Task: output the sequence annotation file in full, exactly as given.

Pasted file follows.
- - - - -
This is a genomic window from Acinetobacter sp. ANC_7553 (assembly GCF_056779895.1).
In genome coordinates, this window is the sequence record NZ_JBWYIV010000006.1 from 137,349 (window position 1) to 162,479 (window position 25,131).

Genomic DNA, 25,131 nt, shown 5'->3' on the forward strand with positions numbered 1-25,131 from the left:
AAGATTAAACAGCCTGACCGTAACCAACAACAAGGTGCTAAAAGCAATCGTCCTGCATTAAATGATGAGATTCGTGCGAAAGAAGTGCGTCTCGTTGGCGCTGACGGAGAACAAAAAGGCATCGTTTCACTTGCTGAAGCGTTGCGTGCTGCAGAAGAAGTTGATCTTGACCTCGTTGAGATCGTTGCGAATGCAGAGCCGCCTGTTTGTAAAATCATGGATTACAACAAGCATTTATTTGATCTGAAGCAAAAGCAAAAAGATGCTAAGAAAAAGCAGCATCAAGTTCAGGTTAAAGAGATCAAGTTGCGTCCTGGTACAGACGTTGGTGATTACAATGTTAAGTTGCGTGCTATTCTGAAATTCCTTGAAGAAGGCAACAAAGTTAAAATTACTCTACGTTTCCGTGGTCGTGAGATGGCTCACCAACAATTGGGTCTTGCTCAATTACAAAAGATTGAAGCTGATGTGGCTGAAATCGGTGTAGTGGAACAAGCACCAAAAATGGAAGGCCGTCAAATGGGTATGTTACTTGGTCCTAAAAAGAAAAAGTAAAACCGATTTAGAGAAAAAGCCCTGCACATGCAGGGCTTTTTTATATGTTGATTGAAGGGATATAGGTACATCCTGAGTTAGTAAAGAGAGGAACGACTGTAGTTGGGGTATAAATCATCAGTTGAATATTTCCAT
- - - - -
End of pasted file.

This is a genomic window from Acinetobacter sp. ANC_7553 (assembly GCF_056779895.1).
In genome coordinates, this window is the sequence record NZ_JBWYIV010000006.1 from 137,349 (window position 1) to 162,479 (window position 25,131).

Genomic DNA, 25,131 nt, shown 5'->3' on the forward strand with positions numbered 1-25,131 from the left:
AAGATTAAACAGCCTGACCGTAACCAACAACAAGGTGCTAAAAGCAATCGTCCTGCATTAAATGATGAGATTCGTGCGAAAGAAGTGCGTCTCGTTGGCGCTGACGGAGAACAAAAAGGCATCGTTTCACTTGCTGAAGCGTTGCGTGCTGCAGAAGAAGTTGATCTTGACCTCGTTGAGATCGTTGCGAATGCAGAGCCGCCTGTTTGTAAAATCATGGATTACAACAAGCATTTATTTGATCTGAAGCAAAAGCAAAAAGATGCTAAGAAAAAGCAGCATCAAGTTCAGGTTAAAGAGATCAAGTTGCGTCCTGGTACAGACGTTGGTGATTACAATGTTAAGTTGCGTGCTATTCTGAAATTCCTTGAAGAAGGCAACAAAGTTAAAATTACTCTACGTTTCCGTGGTCGTGAGATGGCTCACCAACAATTGGGTCTTGCTCAATTACAAAAGATTGAAGCTGATGTGGCTGAAATCGGTGTAGTGGAACAAGCACCAAAAATGGAAGGCCGTCAAATGGGTATGTTACTTGGTCCTAAAAAGAAAAAGTAAAACCGATTTAGAGAAAAAGCCCTGCACATGCAGGGCTTTTTTATATGTTGATTGAAGGGATATAGGTACATCCTGAGTTAGTAAAGAGAGGAACGACTGTAGTTGGGGTATAAATCATCAGTTGAATATTTCCAT